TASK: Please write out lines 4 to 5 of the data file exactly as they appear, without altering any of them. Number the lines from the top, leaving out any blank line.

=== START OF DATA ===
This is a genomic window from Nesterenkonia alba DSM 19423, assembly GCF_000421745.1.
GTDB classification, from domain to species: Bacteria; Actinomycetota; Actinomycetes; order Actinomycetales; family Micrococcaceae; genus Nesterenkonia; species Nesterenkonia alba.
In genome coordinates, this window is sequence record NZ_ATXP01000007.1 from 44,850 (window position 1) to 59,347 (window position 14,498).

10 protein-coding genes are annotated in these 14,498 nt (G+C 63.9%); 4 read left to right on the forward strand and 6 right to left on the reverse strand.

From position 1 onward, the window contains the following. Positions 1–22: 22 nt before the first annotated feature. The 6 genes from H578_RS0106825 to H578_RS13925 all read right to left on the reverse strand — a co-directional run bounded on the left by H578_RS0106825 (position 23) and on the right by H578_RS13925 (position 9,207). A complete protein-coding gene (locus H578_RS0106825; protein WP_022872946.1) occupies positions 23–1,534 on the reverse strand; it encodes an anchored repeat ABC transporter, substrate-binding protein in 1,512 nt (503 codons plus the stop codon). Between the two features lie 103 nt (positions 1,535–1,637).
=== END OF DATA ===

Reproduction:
10 protein-coding genes are annotated in these 14,498 nt (G+C 63.9%); 4 read left to right on the forward strand and 6 right to left on the reverse strand.

From position 1 onward, the window contains the following. Positions 1–22: 22 nt before the first annotated feature. The 6 genes from H578_RS0106825 to H578_RS13925 all read right to left on the reverse strand — a co-directional run bounded on the left by H578_RS0106825 (position 23) and on the right by H578_RS13925 (position 9,207). A complete protein-coding gene (locus H578_RS0106825; protein WP_022872946.1) occupies positions 23–1,534 on the reverse strand; it encodes an anchored repeat ABC transporter, substrate-binding protein in 1,512 nt (503 codons plus the stop codon). Between the two features lie 103 nt (positions 1,535–1,637).